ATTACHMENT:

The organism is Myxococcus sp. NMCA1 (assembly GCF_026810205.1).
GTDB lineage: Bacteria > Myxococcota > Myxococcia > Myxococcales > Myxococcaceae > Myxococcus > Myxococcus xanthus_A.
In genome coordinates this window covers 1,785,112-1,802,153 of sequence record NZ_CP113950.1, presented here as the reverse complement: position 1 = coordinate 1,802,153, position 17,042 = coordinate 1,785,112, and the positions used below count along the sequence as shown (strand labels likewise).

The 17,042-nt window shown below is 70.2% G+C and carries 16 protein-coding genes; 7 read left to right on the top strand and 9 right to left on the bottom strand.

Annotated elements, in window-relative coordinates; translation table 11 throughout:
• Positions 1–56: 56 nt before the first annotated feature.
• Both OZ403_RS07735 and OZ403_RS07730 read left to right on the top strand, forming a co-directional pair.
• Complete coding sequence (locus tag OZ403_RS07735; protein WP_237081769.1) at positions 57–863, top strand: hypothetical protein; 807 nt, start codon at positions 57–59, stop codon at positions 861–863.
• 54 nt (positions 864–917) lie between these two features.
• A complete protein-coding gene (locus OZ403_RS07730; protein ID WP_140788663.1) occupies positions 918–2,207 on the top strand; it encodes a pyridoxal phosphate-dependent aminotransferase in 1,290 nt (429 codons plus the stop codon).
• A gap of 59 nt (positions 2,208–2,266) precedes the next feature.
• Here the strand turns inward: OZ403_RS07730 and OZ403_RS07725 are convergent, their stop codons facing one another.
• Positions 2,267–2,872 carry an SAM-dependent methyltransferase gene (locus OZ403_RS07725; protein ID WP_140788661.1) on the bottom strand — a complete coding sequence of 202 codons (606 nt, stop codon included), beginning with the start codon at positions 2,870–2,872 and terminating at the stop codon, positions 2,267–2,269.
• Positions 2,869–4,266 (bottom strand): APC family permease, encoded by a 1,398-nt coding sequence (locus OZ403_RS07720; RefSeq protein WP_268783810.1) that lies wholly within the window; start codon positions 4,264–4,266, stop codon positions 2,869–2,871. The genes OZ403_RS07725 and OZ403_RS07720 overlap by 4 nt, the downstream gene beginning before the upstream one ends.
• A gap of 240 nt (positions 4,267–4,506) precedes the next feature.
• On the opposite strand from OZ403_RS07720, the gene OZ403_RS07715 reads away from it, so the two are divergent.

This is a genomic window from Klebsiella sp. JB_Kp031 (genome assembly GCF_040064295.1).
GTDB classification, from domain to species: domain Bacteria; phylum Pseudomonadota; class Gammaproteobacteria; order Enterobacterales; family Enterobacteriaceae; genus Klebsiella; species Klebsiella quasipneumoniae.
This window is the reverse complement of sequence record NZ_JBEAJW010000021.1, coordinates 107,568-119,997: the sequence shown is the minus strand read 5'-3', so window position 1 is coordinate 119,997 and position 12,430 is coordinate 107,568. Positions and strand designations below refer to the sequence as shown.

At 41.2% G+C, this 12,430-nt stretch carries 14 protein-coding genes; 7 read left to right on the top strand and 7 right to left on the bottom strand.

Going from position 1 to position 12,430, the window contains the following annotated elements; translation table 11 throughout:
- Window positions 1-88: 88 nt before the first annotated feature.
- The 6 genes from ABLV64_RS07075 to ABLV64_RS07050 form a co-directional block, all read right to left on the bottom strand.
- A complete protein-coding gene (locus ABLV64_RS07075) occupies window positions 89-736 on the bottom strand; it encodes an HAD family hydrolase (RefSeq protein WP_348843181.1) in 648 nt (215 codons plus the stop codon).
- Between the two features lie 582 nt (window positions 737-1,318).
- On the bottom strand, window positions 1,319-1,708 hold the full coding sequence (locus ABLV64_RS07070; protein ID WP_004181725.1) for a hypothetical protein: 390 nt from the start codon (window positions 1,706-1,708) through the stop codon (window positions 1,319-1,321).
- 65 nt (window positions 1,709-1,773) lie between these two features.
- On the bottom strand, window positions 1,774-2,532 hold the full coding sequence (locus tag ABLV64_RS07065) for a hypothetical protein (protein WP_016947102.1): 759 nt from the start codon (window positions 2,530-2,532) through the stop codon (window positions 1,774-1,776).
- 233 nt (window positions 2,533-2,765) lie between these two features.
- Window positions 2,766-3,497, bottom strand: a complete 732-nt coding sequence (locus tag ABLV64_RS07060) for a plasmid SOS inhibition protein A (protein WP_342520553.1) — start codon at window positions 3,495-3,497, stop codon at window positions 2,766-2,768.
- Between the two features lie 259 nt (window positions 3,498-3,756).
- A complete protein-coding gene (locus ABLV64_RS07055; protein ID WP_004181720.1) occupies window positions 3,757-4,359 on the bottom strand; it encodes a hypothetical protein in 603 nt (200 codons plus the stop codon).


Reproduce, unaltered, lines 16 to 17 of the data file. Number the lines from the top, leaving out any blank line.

• On the opposite strand from OZ403_RS07720, the gene OZ403_RS07715 reads away from it, so the two are divergent.

This is a genomic window from Klebsiella sp. JB_Kp031 (genome assembly GCF_040064295.1).